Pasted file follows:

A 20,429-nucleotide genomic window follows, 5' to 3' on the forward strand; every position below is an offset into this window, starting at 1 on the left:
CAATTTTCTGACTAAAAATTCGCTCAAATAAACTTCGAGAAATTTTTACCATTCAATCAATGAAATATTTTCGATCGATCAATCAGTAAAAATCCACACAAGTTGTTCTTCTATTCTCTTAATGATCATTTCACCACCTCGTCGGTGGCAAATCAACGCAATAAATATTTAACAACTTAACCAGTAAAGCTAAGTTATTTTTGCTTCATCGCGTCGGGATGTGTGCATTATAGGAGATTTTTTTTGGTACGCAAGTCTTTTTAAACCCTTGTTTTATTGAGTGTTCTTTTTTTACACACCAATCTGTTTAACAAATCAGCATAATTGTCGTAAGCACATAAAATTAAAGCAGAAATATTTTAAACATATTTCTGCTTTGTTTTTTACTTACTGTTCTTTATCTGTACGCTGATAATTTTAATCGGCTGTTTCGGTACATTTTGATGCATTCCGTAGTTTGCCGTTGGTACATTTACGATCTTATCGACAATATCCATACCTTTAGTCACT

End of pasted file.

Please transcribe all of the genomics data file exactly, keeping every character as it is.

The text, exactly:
A 20,429-nucleotide genomic window follows, 5' to 3' on the forward strand; every position below is an offset into this window, starting at 1 on the left:
CAATTTTCTGACTAAAAATTCGCTCAAATAAACTTCGAGAAATTTTTACCATTCAATCAATGAAATATTTTCGATCGATCAATCAGTAAAAATCCACACAAGTTGTTCTTCTATTCTCTTAATGATCATTTCACCACCTCGTCGGTGGCAAATCAACGCAATAAATATTTAACAACTTAACCAGTAAAGCTAAGTTATTTTTGCTTCATCGCGTCGGGATGTGTGCATTATAGGAGATTTTTTTTGGTACGCAAGTCTTTTTAAACCCTTGTTTTATTGAGTGTTCTTTTTTTACACACCAATCTGTTTAACAAATCAGCATAATTGTCGTAAGCACATAAAATTAAAGCAGAAATATTTTAAACATATTTCTGCTTTGTTTTTTACTTACTGTTCTTTATCTGTACGCTGATAATTTTAATCGGCTGTTTCGGTACATTTTGATGCATTCCGTAGTTTGCCGTTGGTACATTTACGATCTTATCGACAATATCCATACCTTTAGTCACT